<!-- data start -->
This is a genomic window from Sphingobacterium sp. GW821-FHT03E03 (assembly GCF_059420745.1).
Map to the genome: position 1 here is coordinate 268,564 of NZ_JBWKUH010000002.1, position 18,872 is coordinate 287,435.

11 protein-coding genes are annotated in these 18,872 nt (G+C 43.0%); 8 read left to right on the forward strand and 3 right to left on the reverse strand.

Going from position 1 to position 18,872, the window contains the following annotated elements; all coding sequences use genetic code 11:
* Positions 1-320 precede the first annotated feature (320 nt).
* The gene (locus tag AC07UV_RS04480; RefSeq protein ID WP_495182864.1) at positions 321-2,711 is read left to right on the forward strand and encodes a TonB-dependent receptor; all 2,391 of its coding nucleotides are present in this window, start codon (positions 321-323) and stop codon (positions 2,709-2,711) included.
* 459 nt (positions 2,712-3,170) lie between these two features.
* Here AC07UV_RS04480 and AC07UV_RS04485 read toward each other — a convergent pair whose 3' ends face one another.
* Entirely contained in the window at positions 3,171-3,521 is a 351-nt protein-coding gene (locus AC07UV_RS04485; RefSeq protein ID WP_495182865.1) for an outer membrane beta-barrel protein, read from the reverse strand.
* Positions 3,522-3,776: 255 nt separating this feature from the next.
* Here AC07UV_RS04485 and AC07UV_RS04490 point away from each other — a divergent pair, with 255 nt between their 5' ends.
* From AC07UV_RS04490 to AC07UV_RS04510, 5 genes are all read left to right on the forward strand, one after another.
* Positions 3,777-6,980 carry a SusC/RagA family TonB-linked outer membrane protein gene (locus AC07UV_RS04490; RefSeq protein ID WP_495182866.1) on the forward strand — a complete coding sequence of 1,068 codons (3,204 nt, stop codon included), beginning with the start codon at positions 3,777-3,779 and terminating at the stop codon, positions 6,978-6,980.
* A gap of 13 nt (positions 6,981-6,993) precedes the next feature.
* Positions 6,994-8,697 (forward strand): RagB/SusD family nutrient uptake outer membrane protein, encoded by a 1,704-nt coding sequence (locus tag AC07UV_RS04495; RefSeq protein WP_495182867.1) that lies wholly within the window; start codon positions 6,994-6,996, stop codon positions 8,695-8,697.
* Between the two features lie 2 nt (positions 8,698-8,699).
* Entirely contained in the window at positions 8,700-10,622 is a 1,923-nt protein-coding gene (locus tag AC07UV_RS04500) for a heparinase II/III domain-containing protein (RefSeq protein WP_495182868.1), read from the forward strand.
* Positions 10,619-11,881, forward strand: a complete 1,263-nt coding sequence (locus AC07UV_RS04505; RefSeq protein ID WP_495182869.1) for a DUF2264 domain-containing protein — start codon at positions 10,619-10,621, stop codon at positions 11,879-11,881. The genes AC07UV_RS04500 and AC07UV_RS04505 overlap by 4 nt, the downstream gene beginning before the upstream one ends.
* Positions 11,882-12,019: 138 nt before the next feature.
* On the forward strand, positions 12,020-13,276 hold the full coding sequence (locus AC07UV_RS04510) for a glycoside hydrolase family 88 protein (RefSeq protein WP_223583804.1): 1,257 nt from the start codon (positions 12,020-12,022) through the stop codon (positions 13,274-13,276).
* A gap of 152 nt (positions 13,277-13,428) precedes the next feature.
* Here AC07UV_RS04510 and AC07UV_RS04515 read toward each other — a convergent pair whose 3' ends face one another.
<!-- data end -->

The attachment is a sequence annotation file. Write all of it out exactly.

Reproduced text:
This is a genomic window from Sphingobacterium sp. GW821-FHT03E03 (assembly GCF_059420745.1).
Map to the genome: position 1 here is coordinate 268,564 of NZ_JBWKUH010000002.1, position 18,872 is coordinate 287,435.

11 protein-coding genes are annotated in these 18,872 nt (G+C 43.0%); 8 read left to right on the forward strand and 3 right to left on the reverse strand.

Going from position 1 to position 18,872, the window contains the following annotated elements; all coding sequences use genetic code 11:
* Positions 1-320 precede the first annotated feature (320 nt).
* The gene (locus tag AC07UV_RS04480; RefSeq protein ID WP_495182864.1) at positions 321-2,711 is read left to right on the forward strand and encodes a TonB-dependent receptor; all 2,391 of its coding nucleotides are present in this window, start codon (positions 321-323) and stop codon (positions 2,709-2,711) included.
* 459 nt (positions 2,712-3,170) lie between these two features.
* Here AC07UV_RS04480 and AC07UV_RS04485 read toward each other — a convergent pair whose 3' ends face one another.
* Entirely contained in the window at positions 3,171-3,521 is a 351-nt protein-coding gene (locus AC07UV_RS04485; RefSeq protein ID WP_495182865.1) for an outer membrane beta-barrel protein, read from the reverse strand.
* Positions 3,522-3,776: 255 nt separating this feature from the next.
* Here AC07UV_RS04485 and AC07UV_RS04490 point away from each other — a divergent pair, with 255 nt between their 5' ends.
* From AC07UV_RS04490 to AC07UV_RS04510, 5 genes are all read left to right on the forward strand, one after another.
* Positions 3,777-6,980 carry a SusC/RagA family TonB-linked outer membrane protein gene (locus AC07UV_RS04490; RefSeq protein ID WP_495182866.1) on the forward strand — a complete coding sequence of 1,068 codons (3,204 nt, stop codon included), beginning with the start codon at positions 3,777-3,779 and terminating at the stop codon, positions 6,978-6,980.
* A gap of 13 nt (positions 6,981-6,993) precedes the next feature.
* Positions 6,994-8,697 (forward strand): RagB/SusD family nutrient uptake outer membrane protein, encoded by a 1,704-nt coding sequence (locus tag AC07UV_RS04495; RefSeq protein WP_495182867.1) that lies wholly within the window; start codon positions 6,994-6,996, stop codon positions 8,695-8,697.
* Between the two features lie 2 nt (positions 8,698-8,699).
* Entirely contained in the window at positions 8,700-10,622 is a 1,923-nt protein-coding gene (locus tag AC07UV_RS04500) for a heparinase II/III domain-containing protein (RefSeq protein WP_495182868.1), read from the forward strand.
* Positions 10,619-11,881, forward strand: a complete 1,263-nt coding sequence (locus AC07UV_RS04505; RefSeq protein ID WP_495182869.1) for a DUF2264 domain-containing protein — start codon at positions 10,619-10,621, stop codon at positions 11,879-11,881. The genes AC07UV_RS04500 and AC07UV_RS04505 overlap by 4 nt, the downstream gene beginning before the upstream one ends.
* Positions 11,882-12,019: 138 nt before the next feature.
* On the forward strand, positions 12,020-13,276 hold the full coding sequence (locus AC07UV_RS04510) for a glycoside hydrolase family 88 protein (RefSeq protein WP_223583804.1): 1,257 nt from the start codon (positions 12,020-12,022) through the stop codon (positions 13,274-13,276).
* A gap of 152 nt (positions 13,277-13,428) precedes the next feature.
* Here AC07UV_RS04510 and AC07UV_RS04515 read toward each other — a convergent pair whose 3' ends face one another.